"Since the spring, I've definitely gotten better. I’ve gotten better slowly but I’ve definitely gotten better over the past couple months."

The slot corner doesn't need the same sort of speed as outside corners but does need some safety traits because he needs to be physical, play the run and defend bigger, stronger receivers.

“In the slot, you definitely have to think fast and you have to recognize formations a lot faster," Robinson said.

"You have to be strong enough to take on a fullback or something like that, but your eyes have to be really good. You have to be really focused on formations and really tuned in to technique and your assignment."

Schwartz said the Eagles will go into Washington with six different secondary formations, more than last year. The versatility of newcomers like Robinson, Graham and McDougle allows it.

So who's the slot? Robinson is.

And McDougle. And Watkins. And Mills. And Graham. And Jenkins. And who knows what else Schwartz has up his sleeve.

"Versatility is always the way to go because the one thing that’s always consistent in the league is injury," Jenkins said.

"So while you might start out with (one formation), you’re one rep away from putting in another player and if the drop off is too far, you can’t get away with it. Right now, we’re confident in a lot of different guys at that position, and that’s a luxury.”

LeGarrette Blount advises Eagles to 'stay humble' after 5-1 start

LeGarrette Blount advises Eagles to 'stay humble' after 5-1 start

With a 5-1 record, the Eagles sit all alone atop the division and conference standings, and are tied for the best mark in the NFL. Their quarterback was recently given the best odds of winning the league’s Most Valuable Player award. So, yes, right now, a trip to the Super Bowl seems to be very much on the table for this squad.

But take it from LeGarrette Blount, somebody who’s won a couple of world championships — the Eagles can’t afford to get caught up in the hysteria right now.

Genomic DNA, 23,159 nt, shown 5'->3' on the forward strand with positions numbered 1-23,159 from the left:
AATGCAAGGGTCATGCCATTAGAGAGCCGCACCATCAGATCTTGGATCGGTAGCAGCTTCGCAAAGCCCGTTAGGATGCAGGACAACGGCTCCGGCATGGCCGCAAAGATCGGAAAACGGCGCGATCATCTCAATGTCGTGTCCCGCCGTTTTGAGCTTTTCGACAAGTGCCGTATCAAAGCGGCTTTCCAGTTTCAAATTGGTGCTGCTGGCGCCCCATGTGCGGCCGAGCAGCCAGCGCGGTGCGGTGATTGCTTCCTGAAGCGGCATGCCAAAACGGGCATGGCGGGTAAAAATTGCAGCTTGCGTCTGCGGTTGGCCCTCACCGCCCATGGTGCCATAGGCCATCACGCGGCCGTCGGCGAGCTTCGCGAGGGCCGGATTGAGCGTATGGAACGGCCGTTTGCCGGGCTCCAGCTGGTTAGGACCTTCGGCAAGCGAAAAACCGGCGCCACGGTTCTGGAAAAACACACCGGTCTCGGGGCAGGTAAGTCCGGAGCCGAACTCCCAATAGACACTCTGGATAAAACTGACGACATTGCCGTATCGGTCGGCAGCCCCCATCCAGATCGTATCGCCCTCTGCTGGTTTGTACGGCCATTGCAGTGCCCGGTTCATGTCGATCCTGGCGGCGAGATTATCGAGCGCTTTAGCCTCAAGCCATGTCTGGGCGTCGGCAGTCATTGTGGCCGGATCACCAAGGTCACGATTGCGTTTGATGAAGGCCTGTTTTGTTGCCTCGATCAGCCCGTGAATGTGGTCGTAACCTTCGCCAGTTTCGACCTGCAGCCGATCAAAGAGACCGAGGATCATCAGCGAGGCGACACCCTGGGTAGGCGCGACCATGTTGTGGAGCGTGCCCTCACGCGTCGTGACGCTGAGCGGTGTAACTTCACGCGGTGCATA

“We could lose 10 in a row,” Blount said Tuesday. “We could go 6-10, so we don't want to jump the gun, jump to conclusions. We want to make sure we take it week by week, day by day, keep a level head and make sure we're going to be ready for whoever the next opponent is.”

Blount is one of only five Eagles players with a Super Bowl ring, and the only member of the roster who owns multiple. The veteran running back won two of the last three years with the New England Patriots organization, which has been a perennial championship contender for the better part of the last two decades.

In other words, Blount knows better than anybody inside the Eagles’ locker room exactly what it takes to not only reach the big game and come away victorious, but also how to sustain that success.

“You have to stay grounded,” Blount. “You have to stay humble and make sure that all the guys that are in the building are on the same page. The coaches, the staff, everybody is on the same page, ignoring the noise, not worrying about what other teams are doing, what other teams' records are – just worrying about ourselves and locked into us.”

Easier said than done given the week the Eagles just had.

After going to Carolina and upending a tough Panthers squad on Thursday night, the Eagles watched as massive blows were being dealt to some of their stiffest competition over the weekend. Packers quarterback Aaron Rodgers suffered a broken collarbone on Sunday, potentially crippling one of the NFC’s elites for the remainder of the season. And Cowboys running back Ezekiel Elliott is awaiting word on the status of a six-game suspension that could seriously hamper the division rival.

But the noise can also be Eagles fans and their exponentially rising expectations, or a media that’s quick to point out any tiny flaw and raise controversy.

Blount has experienced the latter firsthand. Two weeks into the 2017 campaign, he finished a game without a carry — an Eagles’ loss — and was averaging 3.0 yards per carry going back to the preseason. The constant questions coming from reporters about his role easily could have become a distraction.